How to Write Science Fiction and Fantasy by Orson Scott Card (5; B)
I also feel that anyone who isn't receiving David Farland's Daily Kick in the Pants in their email (considering it's free and he's been a WotF judge for years) is missing out on another great Beginner and Advanced resource--though it is geared toward the advanced writer.
[This message has been edited by InarticulateBabbler (edited November 21, 2009).]
I guess the point was to list them anyway and give your personal rating of the book. That way someone reading this thread can see, for example, that ten people have a particular book and they all rate it highly.
Perhaps extrinsic can do some stats when we have enough of a sample!
[This message has been edited by skadder (edited November 21, 2009).]
Truth to tell, I usually only got a little here and a little there out of writing books. Either they weren't clear---or I was incapable of learning from them. I'm not sure which.
Still, the little here and little there did give me a few things to help move things along...often they taught me how to take apart the stories of others, and that probably helped me put my own stories together.
It's hard to single out one favorite among many, but probably my favorite was Dean Koontz's How to Write Best-Selling Fiction. Though I've never been much of a fan of his work, I found the book had a lot to offer, as well as being highly entertaining. (Never had a copy myself, though...I took the copy out of the library about a dozen times.)
I'll rate it a "5."
Some of your titles I've read, some I haven't...the title The Joy of Writing Sex intrigues me enough that I hope I remember it the next time I'm book shopping...
thanks inarticulatebabbler for the mention of David Farland's Daily Kick in the Pants....i signed up
edited to add:
thanks also skadder for this discussion, I plan on picking up OSC's books on writing this Christmas...I have none to recommend at this time, I haven't had the best of luck with books about writing, finding the most helpful advice on websites such as this one!
[This message has been edited by LlessurNire (edited November 21, 2009).]
I bought a slew of books for my birthday and haven't made my way through all of them. If you read these books close together, I've found a lot of overlap.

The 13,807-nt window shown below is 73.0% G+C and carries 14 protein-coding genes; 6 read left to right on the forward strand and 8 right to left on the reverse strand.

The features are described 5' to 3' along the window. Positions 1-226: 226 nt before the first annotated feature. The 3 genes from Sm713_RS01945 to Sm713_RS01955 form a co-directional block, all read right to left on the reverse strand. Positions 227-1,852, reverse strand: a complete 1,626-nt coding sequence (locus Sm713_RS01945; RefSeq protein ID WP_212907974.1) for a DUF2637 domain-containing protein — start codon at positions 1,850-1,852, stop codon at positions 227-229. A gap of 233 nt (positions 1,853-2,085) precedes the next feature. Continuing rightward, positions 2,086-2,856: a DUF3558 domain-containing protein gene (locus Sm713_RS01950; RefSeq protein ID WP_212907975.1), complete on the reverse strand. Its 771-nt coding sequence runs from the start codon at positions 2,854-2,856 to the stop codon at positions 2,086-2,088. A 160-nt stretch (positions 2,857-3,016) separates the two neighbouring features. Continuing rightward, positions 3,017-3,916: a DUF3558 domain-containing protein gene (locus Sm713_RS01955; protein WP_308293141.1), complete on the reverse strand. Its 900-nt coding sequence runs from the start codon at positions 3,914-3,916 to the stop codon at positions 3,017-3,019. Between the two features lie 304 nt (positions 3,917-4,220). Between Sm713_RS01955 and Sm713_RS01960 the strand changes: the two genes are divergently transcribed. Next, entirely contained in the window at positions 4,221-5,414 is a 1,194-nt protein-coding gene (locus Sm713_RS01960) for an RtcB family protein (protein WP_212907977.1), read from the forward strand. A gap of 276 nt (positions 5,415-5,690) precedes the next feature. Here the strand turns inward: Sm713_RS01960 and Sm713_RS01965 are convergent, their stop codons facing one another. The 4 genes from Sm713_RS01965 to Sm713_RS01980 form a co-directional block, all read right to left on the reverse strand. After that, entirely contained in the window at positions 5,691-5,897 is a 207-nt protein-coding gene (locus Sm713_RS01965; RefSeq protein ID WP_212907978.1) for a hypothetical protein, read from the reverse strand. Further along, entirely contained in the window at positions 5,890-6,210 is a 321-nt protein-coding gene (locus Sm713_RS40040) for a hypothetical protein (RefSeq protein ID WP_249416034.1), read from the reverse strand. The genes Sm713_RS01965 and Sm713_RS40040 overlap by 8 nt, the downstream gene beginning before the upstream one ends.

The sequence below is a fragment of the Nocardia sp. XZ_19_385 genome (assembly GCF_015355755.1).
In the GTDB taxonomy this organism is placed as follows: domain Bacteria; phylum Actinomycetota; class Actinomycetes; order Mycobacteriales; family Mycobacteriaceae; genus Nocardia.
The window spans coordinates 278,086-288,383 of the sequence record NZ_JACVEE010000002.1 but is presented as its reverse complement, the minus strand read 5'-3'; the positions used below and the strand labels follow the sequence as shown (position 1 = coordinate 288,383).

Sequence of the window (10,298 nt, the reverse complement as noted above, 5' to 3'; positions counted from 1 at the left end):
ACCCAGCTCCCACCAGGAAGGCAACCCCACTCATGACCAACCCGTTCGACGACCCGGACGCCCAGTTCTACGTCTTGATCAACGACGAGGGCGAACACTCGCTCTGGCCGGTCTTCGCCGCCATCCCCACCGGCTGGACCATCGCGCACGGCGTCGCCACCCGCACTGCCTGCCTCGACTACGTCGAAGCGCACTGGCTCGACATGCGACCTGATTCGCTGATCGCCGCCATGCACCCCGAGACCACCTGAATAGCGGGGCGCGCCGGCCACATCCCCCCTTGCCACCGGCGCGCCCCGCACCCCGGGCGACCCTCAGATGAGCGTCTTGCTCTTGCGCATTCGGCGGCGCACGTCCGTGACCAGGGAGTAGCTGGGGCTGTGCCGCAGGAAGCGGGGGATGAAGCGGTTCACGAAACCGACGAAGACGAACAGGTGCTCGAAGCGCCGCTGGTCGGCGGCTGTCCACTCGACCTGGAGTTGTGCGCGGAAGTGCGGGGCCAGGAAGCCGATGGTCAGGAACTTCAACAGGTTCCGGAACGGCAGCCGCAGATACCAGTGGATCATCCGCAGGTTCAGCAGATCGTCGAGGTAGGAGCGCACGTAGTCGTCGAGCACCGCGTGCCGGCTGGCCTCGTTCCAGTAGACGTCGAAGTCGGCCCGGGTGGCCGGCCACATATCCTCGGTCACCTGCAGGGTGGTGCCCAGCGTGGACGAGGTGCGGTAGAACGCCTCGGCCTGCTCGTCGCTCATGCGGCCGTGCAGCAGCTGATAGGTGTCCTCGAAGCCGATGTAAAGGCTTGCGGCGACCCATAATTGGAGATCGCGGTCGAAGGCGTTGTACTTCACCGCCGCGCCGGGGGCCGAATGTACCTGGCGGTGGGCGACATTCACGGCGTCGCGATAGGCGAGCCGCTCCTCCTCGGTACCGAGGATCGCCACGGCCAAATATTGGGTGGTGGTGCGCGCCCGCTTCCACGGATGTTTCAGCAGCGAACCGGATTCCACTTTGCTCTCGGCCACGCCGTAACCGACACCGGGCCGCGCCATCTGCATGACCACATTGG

I found the First Five Pages by Noah Lukemanto be an enjoyable read, but my favorite remains Self-Editing for Fiction Writers. I found it an A - A.
I'm in the middle of Techniques of the Selling Writer by Dwight Swain. It's up there too along with Characters and Viewpoint by OSC.
Two things that have given me some good perspective. I signed up for David Farland's A Daily Kick in the Pants and Writing Excuses podcasts. The are an A for beginners and probably a B or C for experienced.
[This message has been edited by Owasm (edited November 21, 2009).]
On Writing- 3 Between the Lines, by Jessica Morrel- 4, but worth the read. Anatomy of Story, John Truby- 5 Style, any version, by Joseph Williams- 5 Much better and more detailed thant Elements of Style.
Here is one, though old, is very useful and free. Like Style and Elements of Style, it deals with writing clearly.
Scene and Sequel and MRUs by Dwight and such is very helpful, but they make it difficult to understand. So I put together a video series that explains it in an easy to understand way. People love it so far.
I discovered on my own a long time ago the key to understanding "scene" and "sequel" is that a scene is a scene the point of which is an action (John shoots Tony) whereas a sequel is a scene the point of which is a decison (John goes through the decision process of deciding to shoot Tony).
Action scenes have goal - conflict(development)- disaster(scene point made) parts This is where the Motivation-Reaction stuff comes into play